“Native Fashion Now” Makes Its Final Stop in New York

by flaunt

The first large-scale traveling exhibition of contemporary Native American fashion design ends its tour.

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Ravers getting wasted at a festival, wearing cheap beaded headdresses adorned with gaudily colored phony feathers--this is not Native American fashion. These offensive (not to mention totally tacky) facsimiles conflate a variety of unique cultures into a stereotypical "Indian" identity, and ignore the headdress' traditional importance for the plains people, who reserved its use for male chiefs in ceremonial settings. But Native American cultures have of course evolved along with the rest of society, while still maintaining strong ties to the varied traditions and histories that have shaped them.

"Native Fashion Now", a traveling exhibit that highlights contemporary fashion from artists representing a wide variety of indigenous peoples, is an example of this merging of tradition and modernity. Incorporating over seventy works spanning fifty years of design and organized into four themes--Pathbreakers, Revisitors, Activators and Provocateurs--the exhibition is the first of its kind, taking the rich and innovative fashion produced by contemporary Native American designers on the road, with New York City as the last stop.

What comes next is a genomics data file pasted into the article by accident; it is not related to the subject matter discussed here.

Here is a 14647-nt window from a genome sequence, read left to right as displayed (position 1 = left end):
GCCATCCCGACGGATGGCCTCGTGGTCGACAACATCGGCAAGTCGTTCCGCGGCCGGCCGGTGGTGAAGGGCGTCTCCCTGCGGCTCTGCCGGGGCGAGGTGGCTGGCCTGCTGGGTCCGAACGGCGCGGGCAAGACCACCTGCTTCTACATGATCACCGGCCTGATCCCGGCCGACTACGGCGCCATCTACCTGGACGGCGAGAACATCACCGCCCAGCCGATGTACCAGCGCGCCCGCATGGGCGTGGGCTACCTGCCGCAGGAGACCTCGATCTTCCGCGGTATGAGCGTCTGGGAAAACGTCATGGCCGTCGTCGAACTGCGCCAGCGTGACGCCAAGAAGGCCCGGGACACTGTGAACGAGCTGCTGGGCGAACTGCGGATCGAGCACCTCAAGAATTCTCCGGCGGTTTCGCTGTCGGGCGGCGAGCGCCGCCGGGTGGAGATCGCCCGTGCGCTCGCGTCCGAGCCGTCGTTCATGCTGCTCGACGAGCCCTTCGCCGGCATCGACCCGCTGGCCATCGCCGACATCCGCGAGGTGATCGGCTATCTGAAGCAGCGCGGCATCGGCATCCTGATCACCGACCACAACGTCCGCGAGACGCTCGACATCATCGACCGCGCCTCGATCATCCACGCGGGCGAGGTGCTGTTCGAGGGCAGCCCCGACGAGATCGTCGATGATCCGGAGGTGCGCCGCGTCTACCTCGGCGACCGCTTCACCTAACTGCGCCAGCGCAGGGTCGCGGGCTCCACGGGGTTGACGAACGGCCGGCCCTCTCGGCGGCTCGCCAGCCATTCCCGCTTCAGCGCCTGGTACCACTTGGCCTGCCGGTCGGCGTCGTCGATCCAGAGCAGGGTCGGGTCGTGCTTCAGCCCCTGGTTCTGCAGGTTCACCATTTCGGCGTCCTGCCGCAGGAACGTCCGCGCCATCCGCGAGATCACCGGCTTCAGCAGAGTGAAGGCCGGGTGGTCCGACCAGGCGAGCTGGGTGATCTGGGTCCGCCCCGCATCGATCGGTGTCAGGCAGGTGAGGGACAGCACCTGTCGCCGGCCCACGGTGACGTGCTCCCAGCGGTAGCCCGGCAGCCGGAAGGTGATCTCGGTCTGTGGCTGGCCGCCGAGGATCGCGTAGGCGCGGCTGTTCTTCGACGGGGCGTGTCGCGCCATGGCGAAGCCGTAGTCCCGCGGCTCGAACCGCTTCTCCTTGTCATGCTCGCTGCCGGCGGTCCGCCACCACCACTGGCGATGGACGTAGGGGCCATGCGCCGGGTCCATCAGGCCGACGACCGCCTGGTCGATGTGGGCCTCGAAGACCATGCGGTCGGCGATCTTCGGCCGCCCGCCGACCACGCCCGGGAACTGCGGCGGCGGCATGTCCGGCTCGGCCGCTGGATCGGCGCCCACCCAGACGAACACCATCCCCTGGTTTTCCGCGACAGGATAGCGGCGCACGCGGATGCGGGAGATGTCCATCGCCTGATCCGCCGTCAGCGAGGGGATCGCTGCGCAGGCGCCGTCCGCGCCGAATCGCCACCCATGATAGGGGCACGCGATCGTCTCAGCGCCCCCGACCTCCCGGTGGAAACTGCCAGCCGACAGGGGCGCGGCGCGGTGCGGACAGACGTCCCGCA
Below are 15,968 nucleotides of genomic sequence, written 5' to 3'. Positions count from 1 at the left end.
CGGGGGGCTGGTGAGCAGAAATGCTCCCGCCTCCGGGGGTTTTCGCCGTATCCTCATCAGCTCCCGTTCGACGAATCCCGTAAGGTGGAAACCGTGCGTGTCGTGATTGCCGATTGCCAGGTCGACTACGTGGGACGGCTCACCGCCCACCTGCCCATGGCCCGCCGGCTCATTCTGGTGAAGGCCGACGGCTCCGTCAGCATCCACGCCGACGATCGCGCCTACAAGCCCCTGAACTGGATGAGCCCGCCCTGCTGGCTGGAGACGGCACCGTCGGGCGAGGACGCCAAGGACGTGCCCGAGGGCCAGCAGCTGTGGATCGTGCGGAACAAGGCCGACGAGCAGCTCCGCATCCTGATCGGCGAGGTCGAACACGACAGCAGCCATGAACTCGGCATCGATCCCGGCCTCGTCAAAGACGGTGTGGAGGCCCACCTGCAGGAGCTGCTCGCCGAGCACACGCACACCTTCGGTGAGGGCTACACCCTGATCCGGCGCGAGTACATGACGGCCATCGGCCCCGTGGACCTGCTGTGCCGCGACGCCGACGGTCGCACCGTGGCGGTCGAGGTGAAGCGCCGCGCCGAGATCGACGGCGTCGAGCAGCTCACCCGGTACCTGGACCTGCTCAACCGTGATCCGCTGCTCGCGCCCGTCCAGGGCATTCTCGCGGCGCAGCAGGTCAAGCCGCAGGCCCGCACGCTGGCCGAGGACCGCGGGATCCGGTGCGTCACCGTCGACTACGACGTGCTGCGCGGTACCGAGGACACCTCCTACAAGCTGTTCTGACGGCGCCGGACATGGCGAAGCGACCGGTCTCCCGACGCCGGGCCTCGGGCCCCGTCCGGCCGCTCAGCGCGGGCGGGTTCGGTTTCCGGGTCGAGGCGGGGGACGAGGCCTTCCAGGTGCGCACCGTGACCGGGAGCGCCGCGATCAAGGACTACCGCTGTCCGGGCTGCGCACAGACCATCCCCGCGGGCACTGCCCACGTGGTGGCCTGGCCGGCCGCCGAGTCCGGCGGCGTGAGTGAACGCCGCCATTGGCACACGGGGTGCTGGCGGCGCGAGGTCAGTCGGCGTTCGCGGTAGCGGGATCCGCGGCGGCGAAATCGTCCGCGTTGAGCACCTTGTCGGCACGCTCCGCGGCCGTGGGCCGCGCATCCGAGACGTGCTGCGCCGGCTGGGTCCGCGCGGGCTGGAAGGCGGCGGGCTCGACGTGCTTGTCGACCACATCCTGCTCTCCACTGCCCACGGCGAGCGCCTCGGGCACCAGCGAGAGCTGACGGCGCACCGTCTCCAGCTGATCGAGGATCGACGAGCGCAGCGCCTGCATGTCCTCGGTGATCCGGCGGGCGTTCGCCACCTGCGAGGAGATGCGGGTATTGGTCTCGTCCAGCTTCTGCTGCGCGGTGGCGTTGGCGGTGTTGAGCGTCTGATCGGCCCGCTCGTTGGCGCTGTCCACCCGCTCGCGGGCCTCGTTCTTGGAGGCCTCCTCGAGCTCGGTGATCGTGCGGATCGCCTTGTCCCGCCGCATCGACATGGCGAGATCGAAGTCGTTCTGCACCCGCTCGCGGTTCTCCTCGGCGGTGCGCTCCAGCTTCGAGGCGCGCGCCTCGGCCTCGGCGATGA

Do you need to wash the images of cultural appropriation from your brain by viewing the real thing? Need a reminder not to pack that headdress to Coachella? Maybe you just want a bit more cultural breadth than New York Fashion Week provided? Either way, catch "Native Fashion Now" before it's over. The exhibition will be at the Smithsonian’s National Museum of the American Indian from Friday, Feb. 17, 2017 through Sept. 4.

Image: Margaret Roach Wheeler (Chickasaw) for Mahota Handwovens, The Messenger (The Owl) cape and headpiece, from the Mahotan Collection, 2014. Silk-wool yarn; silk-wool yarn, metal, silver, glass beads, and peacock feathers. Courtesy of the designer. Photo by Greg Hall.

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